This morning, at 1:17 AM, the power failed at my house. I’m a geek, so a power failure at my house might look different than it does at yours. Emergency lighting automatically switched on. The alarm system notified the central monitoring station in Ojai, which sent a text message to my phone. The soft but incessant beeping of UPS systems upstairs and down reminded me that nonessential systems had been shut down while Internet and telephone had been switched over to battery backup. Within 2 minutes, I knew that PG&E had detected the failure at 37 of their monitoring points, they did not know the cause or have a correction time, and that 5,000+ customers were affected.
The last time we had a power failure was about four years ago, and this one lasted about 15-minutes. That gives us a reliability of about 99.99998%. Pretty good, as far as systems go, but not what Americans expect. They think of electricity like gravity; always there 100% of the time.
In reality, this level of reliability is amazing when you consider the fact that your house sits at the end of a long chain electrical components, some of them redundant (like the power plants at Hetch Hetchy and Diablo Canyon) some of them not (like the transformer on the pole outside your house) which stretches over thousands of miles. Although power outages in this part of the world are infrequent, they are a regular fact of life on many parts of the planet. And they are about to get more frequent here as well.
As we switch over to smart grid technologies in the attempt to improve grid efficiency and integrate green technologies like solar, wind, wave and small cogeneration facilities, we are going to have a lot more of these little inconveniences and perhaps a disaster or two.
Smart technologies, while more efficient than traditional approaches, are also less robust. They lead to the kinds of problems we are now seeing on the Toyota Prius, where in the quest for the power efficiencies of regenerative braking, some owners are experiencing brake failures. These systems fail suddenly and in unusual ways, like digital television which gives you a perfect picture until it suddenly goes away completely rather than degrading slowly into a snowstorm of static. (By the way, the current generation of kids, raised exclusively on digital media, doesn’t even know what static is.)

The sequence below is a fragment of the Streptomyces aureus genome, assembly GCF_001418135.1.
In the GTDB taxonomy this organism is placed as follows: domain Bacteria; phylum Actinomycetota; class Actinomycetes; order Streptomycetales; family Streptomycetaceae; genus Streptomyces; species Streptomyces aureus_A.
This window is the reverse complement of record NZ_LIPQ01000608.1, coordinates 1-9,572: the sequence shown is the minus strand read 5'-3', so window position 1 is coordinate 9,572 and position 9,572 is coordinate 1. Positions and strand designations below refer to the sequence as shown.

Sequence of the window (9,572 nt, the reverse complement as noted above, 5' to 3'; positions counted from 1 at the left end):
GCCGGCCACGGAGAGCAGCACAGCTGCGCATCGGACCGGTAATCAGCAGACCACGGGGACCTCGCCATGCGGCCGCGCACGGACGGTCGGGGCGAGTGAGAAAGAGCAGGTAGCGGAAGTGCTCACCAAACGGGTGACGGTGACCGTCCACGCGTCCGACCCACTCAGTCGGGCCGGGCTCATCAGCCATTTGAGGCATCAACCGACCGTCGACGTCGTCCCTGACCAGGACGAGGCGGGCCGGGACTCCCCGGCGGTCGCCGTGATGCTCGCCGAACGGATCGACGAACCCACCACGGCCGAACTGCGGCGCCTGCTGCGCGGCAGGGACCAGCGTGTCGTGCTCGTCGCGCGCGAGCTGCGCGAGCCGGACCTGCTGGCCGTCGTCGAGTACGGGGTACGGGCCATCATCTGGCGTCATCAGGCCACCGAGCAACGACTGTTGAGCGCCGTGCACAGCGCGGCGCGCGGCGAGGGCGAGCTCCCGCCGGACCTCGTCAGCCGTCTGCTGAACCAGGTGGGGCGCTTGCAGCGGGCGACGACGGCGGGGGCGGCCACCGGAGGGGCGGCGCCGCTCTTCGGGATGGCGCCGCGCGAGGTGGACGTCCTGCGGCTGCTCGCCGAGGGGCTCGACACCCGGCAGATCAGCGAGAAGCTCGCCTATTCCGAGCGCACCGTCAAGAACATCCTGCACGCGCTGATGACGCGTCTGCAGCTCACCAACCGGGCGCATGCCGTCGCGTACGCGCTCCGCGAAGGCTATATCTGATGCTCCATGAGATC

As we move into this brave new green world, consumers are going to have to take more responsibility for their infrastructure if they don’t want to be inconvenienced. We are ever more reliant on electricity and communications to make our day-to-day lives possible, which means that in addition to stockpiling supplies of water and food, you are going to need to start thinking about emergency supplies of electricity.
Fortunately, the same technologies that threaten our piece of mind are there to save it. New innovations like home hydrogen fuel cells, whole-house battery backup systems (developed for solar applications) and even small but mighty traditional generators with automatic transfer panels can, for the first time in history, put the reliability of your electric systems in your own hands and can actually make you look forward to the next power outage.